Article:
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Thread: C1D2 Connectors

  1. #1
    Join Date
    Jun 2016
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    Evansville, IN, USA
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    C1D2 Connectors

    I am retrofitting and existing system with controls upgrade. The application is that I am purging & pressurizing (type Z) a panel that will have connectors on it.

    I have a connector that only has IS circuits in it. Since I'm using IS barriers, I should be able to use normal wiring methods. However after a brief search, I see that Harting sells an Intrinsically safe connector, but I can't really see much difference between it and a regular connector. Do I have to have a special connector for an intrinsically safe circuit, or can I use a regular connector?

    I also have motors that will be fed from this panel. Even though the panel is purged, I still have to use a C1D2 Plug or better because the Purge and pressure are on the inside of the panel and the connector is on the outside, correct? The purge and pressure will not cover a plug connected to the panel.

  2. #2
    Join Date
    Apr 2004
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    Mission Viejo, CA
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    5,230
    I have read and reread the OP several times. I assume the panel's exterior location is Class I, Division 2 as implied by the Type Z purge. I further assume the exterior atmosphere has been properly classified and properly documented as required by Section 500.4(A). I assume the Type Z purge meets the requirements of NFPA 496.

    A few comments:

    • Intrinsically Safe (IS) barriers alone do not necessarily guarantee an IS circuit. [See Section 504.10(A)] That is, without a proper control drawing, it isn't a IS System.
    • I looked at the Harting connectors. They are IS [Ex i] rated because they are only suitable for use in an IEC IS application. They do not meet the NEC "Zone" requirements of Section 505.9; particularly 505.9(B) and 505.9(C)(2). Many European manufacturers still haven't learned that meeting the ATEX Directive doesn't make their product suitable for US domestic markets.
    • Depending on the actual air flows, the purged enclosure may in fact be suitable protection for the connectors/plugs. Otherwise a listed Division 2 connector/plug must be used.
    "Bob"
    Robert B. Alexander, P.E.
    Answers based on 2014 NEC unless otherwise noted.

  3. #3
    Join Date
    Jul 2017
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    Alberta, Canada
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    Quote Originally Posted by msshel0 View Post
    I have a connector that only has IS circuits in it. Since I'm using IS barriers, I should be able to use normal wiring methods. However after a brief search, I see that Harting sells an Intrinsically safe connector, but I can't really see much difference between it and a regular connector. Do I have to have a special connector for an intrinsically safe circuit, or can I use a regular connector?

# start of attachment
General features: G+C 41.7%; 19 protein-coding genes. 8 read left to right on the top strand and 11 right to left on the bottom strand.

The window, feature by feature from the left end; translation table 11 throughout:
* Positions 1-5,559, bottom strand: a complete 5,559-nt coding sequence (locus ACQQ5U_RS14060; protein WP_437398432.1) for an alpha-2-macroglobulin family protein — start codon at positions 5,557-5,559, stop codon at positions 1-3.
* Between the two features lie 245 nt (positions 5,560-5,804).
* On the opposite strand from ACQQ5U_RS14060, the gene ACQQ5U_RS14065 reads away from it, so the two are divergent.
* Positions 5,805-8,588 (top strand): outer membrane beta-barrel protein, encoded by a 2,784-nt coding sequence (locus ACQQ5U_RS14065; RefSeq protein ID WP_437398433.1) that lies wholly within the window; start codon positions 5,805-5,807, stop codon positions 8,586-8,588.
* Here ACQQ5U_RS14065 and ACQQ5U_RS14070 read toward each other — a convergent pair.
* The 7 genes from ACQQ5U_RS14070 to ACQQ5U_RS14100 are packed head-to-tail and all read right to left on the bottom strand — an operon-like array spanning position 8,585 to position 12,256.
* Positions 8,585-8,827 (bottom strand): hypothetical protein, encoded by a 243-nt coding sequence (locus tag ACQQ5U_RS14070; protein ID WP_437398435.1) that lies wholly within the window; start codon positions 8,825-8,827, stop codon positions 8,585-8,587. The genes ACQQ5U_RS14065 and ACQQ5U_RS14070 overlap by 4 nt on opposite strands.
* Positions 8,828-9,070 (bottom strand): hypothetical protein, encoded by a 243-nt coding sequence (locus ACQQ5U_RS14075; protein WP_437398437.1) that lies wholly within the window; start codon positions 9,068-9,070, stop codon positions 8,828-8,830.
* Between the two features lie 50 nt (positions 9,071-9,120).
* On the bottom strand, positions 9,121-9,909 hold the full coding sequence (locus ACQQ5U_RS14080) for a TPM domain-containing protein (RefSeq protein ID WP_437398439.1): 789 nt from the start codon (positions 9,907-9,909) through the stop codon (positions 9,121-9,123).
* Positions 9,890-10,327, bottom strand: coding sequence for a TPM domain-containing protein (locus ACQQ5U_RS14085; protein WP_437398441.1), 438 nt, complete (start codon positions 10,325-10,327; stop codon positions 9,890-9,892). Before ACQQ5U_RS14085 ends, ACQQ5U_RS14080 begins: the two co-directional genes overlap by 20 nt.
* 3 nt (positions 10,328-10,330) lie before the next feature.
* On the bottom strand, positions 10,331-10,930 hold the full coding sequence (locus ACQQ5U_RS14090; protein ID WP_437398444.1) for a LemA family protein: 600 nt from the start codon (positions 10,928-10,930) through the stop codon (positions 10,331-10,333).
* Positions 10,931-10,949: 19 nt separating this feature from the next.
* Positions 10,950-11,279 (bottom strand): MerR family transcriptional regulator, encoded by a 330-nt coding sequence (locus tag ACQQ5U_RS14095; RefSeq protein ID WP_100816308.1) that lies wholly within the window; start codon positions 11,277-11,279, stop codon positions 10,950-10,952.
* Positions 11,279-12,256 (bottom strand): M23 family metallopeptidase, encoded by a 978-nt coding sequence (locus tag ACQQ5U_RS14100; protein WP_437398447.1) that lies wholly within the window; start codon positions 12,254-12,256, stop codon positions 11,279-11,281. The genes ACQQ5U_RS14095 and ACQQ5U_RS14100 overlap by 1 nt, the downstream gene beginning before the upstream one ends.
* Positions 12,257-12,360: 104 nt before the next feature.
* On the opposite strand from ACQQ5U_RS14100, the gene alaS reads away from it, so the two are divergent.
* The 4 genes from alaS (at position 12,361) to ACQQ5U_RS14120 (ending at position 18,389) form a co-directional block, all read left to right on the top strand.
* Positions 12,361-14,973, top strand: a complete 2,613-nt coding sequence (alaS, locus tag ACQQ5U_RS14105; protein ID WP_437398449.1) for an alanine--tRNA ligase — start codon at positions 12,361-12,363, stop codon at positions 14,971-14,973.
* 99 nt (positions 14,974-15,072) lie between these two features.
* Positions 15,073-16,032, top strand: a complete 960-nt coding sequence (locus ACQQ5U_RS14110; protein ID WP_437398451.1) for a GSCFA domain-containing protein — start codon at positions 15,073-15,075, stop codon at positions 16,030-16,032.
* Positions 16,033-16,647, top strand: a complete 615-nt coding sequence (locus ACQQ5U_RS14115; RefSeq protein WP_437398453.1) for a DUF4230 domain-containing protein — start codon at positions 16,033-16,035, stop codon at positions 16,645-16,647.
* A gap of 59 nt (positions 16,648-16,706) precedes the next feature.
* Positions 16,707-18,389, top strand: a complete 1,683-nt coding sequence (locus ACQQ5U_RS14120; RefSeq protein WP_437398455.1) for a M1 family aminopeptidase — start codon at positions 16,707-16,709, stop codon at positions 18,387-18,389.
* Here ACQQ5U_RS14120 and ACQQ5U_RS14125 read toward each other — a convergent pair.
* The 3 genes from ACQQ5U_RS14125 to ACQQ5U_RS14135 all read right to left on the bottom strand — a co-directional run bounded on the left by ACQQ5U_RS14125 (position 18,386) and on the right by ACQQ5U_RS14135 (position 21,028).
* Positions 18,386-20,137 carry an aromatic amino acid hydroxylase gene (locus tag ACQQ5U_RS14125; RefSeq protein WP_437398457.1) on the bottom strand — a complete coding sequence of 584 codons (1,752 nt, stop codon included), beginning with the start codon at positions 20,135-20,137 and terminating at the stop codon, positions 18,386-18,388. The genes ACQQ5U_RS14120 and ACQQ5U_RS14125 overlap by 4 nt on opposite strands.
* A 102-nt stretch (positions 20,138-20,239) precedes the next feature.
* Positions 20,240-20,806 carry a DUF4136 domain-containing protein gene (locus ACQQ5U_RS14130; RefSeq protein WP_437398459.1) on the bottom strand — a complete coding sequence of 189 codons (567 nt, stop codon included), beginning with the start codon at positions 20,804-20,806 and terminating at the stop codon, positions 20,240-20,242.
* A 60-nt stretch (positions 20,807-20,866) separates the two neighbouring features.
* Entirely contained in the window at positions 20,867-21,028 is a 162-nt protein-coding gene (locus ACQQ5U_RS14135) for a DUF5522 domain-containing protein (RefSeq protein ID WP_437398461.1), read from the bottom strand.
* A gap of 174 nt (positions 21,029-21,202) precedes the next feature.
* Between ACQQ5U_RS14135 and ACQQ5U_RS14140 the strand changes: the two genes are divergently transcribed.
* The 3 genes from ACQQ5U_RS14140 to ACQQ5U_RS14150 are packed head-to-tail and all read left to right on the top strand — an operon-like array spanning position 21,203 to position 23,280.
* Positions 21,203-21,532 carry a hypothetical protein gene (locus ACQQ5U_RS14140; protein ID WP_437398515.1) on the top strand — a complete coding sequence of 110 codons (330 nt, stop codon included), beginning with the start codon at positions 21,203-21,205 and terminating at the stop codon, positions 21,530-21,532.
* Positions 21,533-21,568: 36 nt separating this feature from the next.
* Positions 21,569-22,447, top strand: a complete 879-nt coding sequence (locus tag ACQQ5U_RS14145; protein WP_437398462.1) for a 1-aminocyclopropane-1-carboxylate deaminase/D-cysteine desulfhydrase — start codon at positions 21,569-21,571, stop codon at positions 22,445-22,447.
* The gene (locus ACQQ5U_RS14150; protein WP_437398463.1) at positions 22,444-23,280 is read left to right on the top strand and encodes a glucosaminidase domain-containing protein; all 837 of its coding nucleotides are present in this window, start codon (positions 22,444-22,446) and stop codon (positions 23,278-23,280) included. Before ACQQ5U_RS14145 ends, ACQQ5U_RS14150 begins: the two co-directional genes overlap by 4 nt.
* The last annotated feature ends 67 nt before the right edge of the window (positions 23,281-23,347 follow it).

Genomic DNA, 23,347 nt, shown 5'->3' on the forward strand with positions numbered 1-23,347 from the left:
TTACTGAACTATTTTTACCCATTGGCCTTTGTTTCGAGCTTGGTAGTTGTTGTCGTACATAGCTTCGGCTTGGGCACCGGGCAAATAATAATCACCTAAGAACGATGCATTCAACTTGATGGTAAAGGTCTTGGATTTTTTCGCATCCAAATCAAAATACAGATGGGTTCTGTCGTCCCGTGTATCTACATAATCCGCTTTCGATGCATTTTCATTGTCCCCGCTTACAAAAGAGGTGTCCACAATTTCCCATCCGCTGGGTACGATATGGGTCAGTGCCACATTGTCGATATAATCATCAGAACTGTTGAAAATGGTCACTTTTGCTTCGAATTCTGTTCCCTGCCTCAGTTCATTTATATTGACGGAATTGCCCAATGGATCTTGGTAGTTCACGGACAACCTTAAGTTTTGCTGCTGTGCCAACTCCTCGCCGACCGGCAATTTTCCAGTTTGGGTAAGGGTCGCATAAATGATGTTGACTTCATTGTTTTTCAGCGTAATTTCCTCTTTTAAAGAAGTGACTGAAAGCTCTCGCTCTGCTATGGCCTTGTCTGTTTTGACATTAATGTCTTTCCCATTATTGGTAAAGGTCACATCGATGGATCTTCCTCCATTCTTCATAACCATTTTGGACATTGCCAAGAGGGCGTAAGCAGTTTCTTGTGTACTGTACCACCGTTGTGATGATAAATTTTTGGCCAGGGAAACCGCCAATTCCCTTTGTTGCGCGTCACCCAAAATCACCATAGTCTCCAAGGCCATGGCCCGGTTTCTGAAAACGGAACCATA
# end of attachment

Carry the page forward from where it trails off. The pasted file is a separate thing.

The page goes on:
I assume the connector is in the purged panel.

    The equipment standards (as well as the NEC) say that IS circuits have to be kept separated from each other. This obviously applies everywhere. So this implies that the connector would have to be evaluated against UL 913 / UL 60079-11 and certified as intrinsically safe equipment.

    This would be true regardless of if the connector lives in the purged panel or not. If circuits cross-connect inside the panel, it will affect the intrinsic safety of the equipment oustide the panel.

    The "intrinsically safe connector" has probably been evaluated to only a few parts of one standard. Hopefully, one of those parts is creepage/clearance distances. If the connector meets the creepage/clearance distances of UL 60079-11, you can run multiple IS circuits through it and they won't be able to short-circuit to each other. But you'd better carefully research exactly what that "intrinsically safe" connector has and has not actually been certified to.

    Alternatively, you could ditch the connector and just run individual screened cables, thus (hopefully) avoiding the question altogether.

    Quote Originally Posted by msshel0 View Post
    I also have motors that will be fed from this panel. Even though the panel is purged, I still have to use a C1D2 Plug or better because the Purge and pressure are on the inside of the panel and the connector is on the outside, correct? The purge and pressure will not cover a plug connected to the panel.
    Yes, correct. Anything outside the purged envelope is not purge protected, and has to meet an alternative form of protection.

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